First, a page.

Save money? Or pay off debt? Everything you need to know
Posted August 2019
Finding the best path to achieving financial freedom
Sometimes you’ll find yourself wedged between a rock and a “financial” hard place…
...this often means having to choose between paying off debt, or saving money.
This can be especially difficult if you haven’t yet refined the art of budgeting.
So, what’s the go? Whether you’re paying off a credit card, personal debts, or your new set of wheels, when choosing where to invest your hard earned money it pays - literally - to work out which will provide the greatest financial benefit.
To help, we’ve created a list of the things you should consider before deciding whether to pay off debt or save money. It’s your fast-track guide to achieving financial freedom.
- Running the numbers and doing the math
- Listening to your personal motivators
- Assessing your emergency nest egg
Let’s jump right in…
1. Doing the math
Let’s start off with the nitty gritty…
Working out - mathematically speaking, at least - where you should put your money is the easiest part. All you need to do is compare the amount of interest you are paying on outstanding debts with the amount of interest you would receive if you put your money in a savings account.
It’s that simple.
If the amount of interest you’re paying on your debt repayments is higher than the amount you could be earning with a savings account, then the sensible choice is to snowball your (non-mortgage) debts and pay them off as quickly as you can first.
An exception to the rule here would be KiwiSaver or other investment and retirement saving schemes that you may be a part of. These contributions usually offer higher interest rates, and ensure you’re still saving for tomorrow while dealing with your debts today.
Tip: Do you have multiple debts to different lending providers? Consider rolling all of these into one loan. This will reduce the amount of interest you pay per annum, and leave you with just the single monthly repayment to make. Sounds like a win-win to us.
2. Listen to your personal motivators
Ever Kiwi is hardwired differently.
So here is where we tell you to follow your gut instinct…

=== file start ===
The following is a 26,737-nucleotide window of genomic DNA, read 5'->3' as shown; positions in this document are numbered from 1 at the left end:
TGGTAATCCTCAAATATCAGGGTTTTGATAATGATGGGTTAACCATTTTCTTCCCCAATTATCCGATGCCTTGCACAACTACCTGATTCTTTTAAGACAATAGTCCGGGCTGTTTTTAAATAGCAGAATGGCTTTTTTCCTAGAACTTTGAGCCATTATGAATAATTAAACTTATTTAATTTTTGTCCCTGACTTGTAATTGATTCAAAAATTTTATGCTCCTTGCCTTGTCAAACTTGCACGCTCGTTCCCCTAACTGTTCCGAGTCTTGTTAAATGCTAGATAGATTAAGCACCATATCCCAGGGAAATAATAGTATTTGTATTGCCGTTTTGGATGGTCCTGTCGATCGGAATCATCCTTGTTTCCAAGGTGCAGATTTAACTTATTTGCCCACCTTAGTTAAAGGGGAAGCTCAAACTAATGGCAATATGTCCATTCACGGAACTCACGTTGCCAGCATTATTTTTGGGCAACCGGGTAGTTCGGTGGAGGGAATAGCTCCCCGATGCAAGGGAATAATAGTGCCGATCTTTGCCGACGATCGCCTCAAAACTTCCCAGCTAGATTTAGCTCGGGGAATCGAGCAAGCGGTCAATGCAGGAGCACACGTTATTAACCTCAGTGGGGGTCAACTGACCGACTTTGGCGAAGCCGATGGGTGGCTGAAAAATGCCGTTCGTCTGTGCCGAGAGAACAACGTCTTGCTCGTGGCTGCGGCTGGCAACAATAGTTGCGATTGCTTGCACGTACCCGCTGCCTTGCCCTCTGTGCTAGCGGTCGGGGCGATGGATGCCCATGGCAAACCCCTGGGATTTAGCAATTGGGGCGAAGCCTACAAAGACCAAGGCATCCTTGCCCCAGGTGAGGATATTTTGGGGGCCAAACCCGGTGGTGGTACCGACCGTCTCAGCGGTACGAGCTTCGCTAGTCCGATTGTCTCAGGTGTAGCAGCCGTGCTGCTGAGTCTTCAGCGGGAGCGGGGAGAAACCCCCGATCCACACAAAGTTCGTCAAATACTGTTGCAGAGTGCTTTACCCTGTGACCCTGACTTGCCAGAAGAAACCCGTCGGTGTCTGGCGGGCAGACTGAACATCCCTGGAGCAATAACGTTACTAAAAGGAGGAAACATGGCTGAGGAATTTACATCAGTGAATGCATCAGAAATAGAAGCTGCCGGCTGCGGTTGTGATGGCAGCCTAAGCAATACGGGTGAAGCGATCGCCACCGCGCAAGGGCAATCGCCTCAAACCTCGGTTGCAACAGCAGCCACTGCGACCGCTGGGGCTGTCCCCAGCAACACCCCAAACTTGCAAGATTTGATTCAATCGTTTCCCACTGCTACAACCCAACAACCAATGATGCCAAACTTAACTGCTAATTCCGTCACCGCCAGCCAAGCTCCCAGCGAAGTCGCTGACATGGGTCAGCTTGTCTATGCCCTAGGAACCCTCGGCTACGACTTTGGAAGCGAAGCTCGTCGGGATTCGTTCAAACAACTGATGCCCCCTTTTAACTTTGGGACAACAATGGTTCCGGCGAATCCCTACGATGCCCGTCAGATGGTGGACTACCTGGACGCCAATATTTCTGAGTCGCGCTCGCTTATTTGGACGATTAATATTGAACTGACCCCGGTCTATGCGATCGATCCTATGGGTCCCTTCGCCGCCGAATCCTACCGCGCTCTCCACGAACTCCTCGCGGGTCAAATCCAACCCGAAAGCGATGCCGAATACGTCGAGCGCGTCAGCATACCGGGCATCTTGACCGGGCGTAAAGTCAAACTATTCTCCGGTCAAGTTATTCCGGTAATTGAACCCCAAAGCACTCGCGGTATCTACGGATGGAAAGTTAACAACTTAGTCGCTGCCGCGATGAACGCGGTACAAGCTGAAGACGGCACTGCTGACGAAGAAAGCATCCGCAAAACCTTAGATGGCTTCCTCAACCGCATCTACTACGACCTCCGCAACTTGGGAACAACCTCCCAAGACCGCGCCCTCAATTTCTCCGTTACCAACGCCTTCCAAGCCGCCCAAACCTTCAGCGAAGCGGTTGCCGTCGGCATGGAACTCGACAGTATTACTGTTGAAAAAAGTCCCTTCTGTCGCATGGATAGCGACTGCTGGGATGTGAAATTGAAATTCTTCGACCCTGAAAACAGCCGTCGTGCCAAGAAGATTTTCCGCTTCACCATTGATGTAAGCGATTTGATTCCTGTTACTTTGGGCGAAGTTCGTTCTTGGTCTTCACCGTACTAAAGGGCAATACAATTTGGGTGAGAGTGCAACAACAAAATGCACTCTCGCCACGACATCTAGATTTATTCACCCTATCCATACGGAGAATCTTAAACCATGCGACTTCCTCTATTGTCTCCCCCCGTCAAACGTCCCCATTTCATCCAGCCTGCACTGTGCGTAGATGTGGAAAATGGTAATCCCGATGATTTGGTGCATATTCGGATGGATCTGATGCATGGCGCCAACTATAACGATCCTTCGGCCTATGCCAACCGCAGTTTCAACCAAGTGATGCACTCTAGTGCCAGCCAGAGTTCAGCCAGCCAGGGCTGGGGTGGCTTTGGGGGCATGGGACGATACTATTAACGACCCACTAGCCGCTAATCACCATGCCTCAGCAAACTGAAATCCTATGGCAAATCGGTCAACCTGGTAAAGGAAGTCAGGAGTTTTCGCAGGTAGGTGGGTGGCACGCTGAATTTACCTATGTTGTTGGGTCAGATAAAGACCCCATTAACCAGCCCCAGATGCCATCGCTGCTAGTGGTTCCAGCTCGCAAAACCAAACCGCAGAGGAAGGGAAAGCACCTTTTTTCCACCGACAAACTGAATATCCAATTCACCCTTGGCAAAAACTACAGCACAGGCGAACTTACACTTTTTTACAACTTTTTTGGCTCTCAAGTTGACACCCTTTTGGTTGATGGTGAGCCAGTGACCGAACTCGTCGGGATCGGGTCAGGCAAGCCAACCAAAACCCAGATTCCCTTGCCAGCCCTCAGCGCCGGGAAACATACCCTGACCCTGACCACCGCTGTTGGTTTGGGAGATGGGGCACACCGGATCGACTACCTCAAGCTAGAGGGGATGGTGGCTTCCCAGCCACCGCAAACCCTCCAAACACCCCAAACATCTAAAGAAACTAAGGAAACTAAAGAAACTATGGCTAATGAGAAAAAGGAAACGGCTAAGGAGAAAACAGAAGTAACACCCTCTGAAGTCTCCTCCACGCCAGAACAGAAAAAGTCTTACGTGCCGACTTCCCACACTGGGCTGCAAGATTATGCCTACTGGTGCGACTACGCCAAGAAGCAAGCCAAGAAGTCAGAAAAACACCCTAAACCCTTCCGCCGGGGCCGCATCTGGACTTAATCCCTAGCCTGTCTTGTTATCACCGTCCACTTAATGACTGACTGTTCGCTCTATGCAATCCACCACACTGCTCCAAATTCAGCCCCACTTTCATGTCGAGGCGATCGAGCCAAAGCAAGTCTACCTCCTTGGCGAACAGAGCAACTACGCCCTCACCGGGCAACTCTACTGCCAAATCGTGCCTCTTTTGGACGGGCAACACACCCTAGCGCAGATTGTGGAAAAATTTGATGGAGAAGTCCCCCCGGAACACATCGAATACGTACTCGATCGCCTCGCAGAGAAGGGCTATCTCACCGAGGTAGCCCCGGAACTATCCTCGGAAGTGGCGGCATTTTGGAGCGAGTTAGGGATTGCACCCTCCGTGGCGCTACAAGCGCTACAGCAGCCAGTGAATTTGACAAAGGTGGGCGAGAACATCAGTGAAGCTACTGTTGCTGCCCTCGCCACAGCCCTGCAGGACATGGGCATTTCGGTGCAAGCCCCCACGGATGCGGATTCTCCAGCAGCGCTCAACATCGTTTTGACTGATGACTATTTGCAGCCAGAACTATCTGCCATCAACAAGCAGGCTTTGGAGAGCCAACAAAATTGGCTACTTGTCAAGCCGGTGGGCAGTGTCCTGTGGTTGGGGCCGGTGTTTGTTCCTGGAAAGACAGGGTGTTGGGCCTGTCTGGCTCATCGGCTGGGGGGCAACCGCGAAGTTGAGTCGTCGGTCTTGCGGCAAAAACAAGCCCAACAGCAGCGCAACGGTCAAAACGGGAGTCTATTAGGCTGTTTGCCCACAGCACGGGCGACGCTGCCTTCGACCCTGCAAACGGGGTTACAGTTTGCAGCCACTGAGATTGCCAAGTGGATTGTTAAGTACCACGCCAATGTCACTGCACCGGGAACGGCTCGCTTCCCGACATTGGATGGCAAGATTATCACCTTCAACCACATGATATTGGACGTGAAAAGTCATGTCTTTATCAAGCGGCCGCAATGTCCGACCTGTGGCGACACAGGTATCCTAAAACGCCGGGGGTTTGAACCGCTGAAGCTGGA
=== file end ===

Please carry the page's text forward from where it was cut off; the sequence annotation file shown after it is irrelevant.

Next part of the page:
...unless it’s telling you to spend more, of course!
Some of you may hate the thought of having debt lingering over your head. While others may see a loan as an opportunity to leverage wealth and act on opportunities you may have otherwise had to pass up.
Understanding what motivates you will help you pick the best option for your financial circumstances and allow you to reach your goals that much faster.
3. Your emergency nest egg
Having an emergency fund in case of...well, an emergency, is crucial.
There’s a common misconception that an emergency fund and savings are the same thing…
...these are different.
On the off chance that your circumstances changes, you are unable to work or are made redundant, the rule of thumb is to have 3 - 6 months worth of income set aside in an emergency fund in order to cover rent, food, fuel, loan repayments, and utilities.
The more you are able to put into your emergency fund, the better off you will be. That said, the amount you need to put aside will depend on your personal situation i.e. whether you are single or have a family, living at home or renting, your sources of income, risk of job loss etc.
If your nest egg is looking a little bare, then spending some time to build this up before paying off debt could greatly benefit your financial situation while eliminating some stress. It’ll save you from falling back on credit cards and running up more debt if the worst were to happen.
A great way to start is to put any spare or leftover funds aside for your emergency fund. Once you are comfortable with the amount you have behind you, you can start funneling extra money into your debts to get these paid off as quickly as possible.
This will leave you with a safety net while you chip away at your debts.
The choice is yours
So there you have it. In almost every circumstance, it’s a good idea to tackle your debts first before you start saving. That said, there are a few factors like those we’ve outlined above that you should consider first, before committing to your path to financial freedom.